Congress established the United States Tax Court under Article I of the United States Constitution in order to provide taxpayers with a judicial forum where they could dispute tax deficiencies alleged by the Internal Revenue Service without having to first pay the disputed tax amount. The Tax Court has jurisdiction over matters that include:
- Disputes regarding additional income tax due resulting from a Statutory Notice of Deficiency
- Review of IRS collections activities, including Liens and Levies that arise from the denial of a Collection Due Process request
- Review of IRS decisions to deny a taxpayer's request for an Offer in Compromise, Penalty Abatement, or Innocent Spouse Relief
- Review of IRS assertion of transferee liability
- Requests for declaratory relief
- Disputes regarding partnership allocations
- Classification of workers as employees or independent contractors
The Tax Court is made up of 19 judges appointed by the President. Each judge has significant expertise in tax law; is responsible for interpreting the Internal Revenue Code and related regulations; and ensuring that taxpayers are treated fairly and equitably by the IRS. While the Tax Court is located in Washington, D.C., judges regularly conduct trials in other designated cities throughout the United States. A Tax Court case begins when the taxpayer files a petition and pays the filing fee. Once the petition is filed, and the filing fee is paid, the taxpayer is not required to pay the disputed tax amount until the case is decided. There is no right to jury trial in the Tax Court, and trials are conducted before a single Tax Court judge.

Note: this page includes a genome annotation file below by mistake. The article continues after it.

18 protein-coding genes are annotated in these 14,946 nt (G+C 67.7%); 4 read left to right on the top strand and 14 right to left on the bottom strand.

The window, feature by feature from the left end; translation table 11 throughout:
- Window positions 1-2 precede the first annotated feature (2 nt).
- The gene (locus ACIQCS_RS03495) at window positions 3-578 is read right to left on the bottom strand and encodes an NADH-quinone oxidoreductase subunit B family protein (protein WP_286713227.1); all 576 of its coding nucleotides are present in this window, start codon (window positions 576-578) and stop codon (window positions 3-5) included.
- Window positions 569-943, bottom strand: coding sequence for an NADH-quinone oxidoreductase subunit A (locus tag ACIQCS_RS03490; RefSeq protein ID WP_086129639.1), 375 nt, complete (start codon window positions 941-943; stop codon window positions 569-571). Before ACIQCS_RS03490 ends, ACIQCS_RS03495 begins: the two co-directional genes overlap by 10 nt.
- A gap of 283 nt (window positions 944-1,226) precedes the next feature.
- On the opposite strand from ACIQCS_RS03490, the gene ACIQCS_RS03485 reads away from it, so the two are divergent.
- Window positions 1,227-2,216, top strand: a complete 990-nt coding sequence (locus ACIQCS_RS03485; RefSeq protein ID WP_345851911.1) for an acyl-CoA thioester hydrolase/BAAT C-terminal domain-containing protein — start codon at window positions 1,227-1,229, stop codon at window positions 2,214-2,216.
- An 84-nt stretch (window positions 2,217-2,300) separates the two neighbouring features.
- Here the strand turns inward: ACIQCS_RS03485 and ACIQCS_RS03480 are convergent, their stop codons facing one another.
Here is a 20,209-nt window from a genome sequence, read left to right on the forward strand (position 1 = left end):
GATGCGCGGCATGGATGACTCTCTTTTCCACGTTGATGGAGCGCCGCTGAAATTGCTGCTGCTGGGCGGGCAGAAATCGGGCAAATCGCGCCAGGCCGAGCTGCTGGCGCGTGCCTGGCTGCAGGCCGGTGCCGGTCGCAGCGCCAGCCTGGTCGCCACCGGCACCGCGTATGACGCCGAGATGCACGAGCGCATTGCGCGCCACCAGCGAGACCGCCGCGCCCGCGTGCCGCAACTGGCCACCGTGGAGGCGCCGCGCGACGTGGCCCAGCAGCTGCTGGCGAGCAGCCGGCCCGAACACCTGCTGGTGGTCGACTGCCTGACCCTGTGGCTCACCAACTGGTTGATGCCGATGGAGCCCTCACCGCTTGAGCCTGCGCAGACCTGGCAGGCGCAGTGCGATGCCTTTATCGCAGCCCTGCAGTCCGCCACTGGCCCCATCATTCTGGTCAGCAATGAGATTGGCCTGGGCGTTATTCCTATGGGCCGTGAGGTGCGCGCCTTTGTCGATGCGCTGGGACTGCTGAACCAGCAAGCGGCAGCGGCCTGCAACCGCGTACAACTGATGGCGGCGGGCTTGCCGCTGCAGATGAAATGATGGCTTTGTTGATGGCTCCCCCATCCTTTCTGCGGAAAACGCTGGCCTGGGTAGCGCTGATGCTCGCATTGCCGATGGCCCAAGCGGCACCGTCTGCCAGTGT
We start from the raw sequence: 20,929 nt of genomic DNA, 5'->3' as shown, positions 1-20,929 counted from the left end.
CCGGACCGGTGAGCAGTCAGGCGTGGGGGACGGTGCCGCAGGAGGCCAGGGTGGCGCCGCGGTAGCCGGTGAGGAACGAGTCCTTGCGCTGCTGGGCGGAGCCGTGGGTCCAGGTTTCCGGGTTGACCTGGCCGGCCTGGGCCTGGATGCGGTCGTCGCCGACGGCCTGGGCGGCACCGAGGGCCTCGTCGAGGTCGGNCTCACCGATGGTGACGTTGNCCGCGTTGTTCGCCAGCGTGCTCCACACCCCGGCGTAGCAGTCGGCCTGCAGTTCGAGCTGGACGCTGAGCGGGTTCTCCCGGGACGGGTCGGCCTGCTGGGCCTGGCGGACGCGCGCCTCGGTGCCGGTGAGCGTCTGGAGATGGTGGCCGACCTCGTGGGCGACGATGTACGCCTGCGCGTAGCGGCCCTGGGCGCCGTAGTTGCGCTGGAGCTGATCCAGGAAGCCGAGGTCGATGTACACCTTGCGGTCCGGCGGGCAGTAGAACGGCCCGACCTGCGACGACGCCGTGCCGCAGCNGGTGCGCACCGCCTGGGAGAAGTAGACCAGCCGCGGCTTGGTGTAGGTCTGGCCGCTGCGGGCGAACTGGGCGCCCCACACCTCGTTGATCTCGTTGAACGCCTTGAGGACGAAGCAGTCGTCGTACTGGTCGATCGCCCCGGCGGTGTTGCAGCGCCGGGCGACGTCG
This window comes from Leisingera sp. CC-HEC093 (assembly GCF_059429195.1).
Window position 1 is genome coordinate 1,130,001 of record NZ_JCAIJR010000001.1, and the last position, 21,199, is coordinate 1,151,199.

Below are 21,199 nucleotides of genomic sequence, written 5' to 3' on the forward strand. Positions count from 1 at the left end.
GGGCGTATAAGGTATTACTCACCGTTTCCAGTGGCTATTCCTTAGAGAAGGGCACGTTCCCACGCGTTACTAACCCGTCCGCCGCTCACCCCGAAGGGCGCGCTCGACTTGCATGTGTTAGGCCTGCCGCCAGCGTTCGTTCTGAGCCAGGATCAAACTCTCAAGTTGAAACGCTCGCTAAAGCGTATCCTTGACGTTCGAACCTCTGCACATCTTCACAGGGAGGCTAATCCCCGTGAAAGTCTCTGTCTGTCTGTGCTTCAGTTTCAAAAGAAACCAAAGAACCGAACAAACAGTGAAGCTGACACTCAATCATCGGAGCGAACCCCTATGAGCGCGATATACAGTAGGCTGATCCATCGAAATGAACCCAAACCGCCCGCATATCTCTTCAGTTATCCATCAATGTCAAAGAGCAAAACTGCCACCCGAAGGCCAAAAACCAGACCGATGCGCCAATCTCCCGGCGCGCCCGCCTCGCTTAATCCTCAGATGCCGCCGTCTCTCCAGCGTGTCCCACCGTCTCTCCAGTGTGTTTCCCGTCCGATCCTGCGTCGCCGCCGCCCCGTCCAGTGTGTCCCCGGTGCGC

If the deficiency amount proposed by the IRS is less than $50,000.00, a taxpayer is eligible to have the case conducted under the Tax Court's simplified small tax case procedure. Trials in small tax cases are usually less formal and dispositions are typically achieved more rapidly. Decisions entered pursuant to small tax case procedures, however, may not be appealed.
Many tax cases are settled by mutual agreement between the taxpayer and the IRS prior to trial. For cases that are tried, the presiding judge issues and files an opinion, including findings of fact and conclusions of law, shortly after the conclusion of trial. Decisions of the Tax Court may be appealed to the United States Court of Appeals.
We regularly represent clients in complex federal tax matters in courts throughout the United States. If you would like a confidential consultation with Mr. Brown regarding the possibility of seeking resolution to your case in Tax Court, Bankruptcy Court, District Court or Federal Claims Court please call Mr. Brown directly at 817.870.0025 or CLICK HERE to request a consultation.Print this Page